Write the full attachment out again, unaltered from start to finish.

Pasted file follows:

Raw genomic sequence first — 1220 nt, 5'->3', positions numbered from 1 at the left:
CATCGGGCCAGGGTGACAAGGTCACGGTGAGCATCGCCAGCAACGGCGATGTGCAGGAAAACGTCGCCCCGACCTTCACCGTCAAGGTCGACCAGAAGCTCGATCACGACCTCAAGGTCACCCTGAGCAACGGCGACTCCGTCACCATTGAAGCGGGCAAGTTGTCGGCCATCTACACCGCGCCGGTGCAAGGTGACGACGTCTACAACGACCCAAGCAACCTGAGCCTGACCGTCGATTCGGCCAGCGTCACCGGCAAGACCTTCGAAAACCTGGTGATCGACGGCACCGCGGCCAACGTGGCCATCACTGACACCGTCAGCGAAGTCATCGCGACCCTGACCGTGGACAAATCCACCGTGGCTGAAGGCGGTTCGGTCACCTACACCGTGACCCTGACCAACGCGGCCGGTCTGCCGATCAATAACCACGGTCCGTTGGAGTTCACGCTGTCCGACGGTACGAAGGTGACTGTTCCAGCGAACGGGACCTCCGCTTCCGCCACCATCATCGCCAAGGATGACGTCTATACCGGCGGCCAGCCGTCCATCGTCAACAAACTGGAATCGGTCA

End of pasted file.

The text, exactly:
Raw genomic sequence first — 1220 nt, 5'->3', positions numbered from 1 at the left:
CATCGGGCCAGGGTGACAAGGTCACGGTGAGCATCGCCAGCAACGGCGATGTGCAGGAAAACGTCGCCCCGACCTTCACCGTCAAGGTCGACCAGAAGCTCGATCACGACCTCAAGGTCACCCTGAGCAACGGCGACTCCGTCACCATTGAAGCGGGCAAGTTGTCGGCCATCTACACCGCGCCGGTGCAAGGTGACGACGTCTACAACGACCCAAGCAACCTGAGCCTGACCGTCGATTCGGCCAGCGTCACCGGCAAGACCTTCGAAAACCTGGTGATCGACGGCACCGCGGCCAACGTGGCCATCACTGACACCGTCAGCGAAGTCATCGCGACCCTGACCGTGGACAAATCCACCGTGGCTGAAGGCGGTTCGGTCACCTACACCGTGACCCTGACCAACGCGGCCGGTCTGCCGATCAATAACCACGGTCCGTTGGAGTTCACGCTGTCCGACGGTACGAAGGTGACTGTTCCAGCGAACGGGACCTCCGCTTCCGCCACCATCATCGCCAAGGATGACGTCTATACCGGCGGCCAGCCGTCCATCGTCAACAAACTGGAATCGGTCA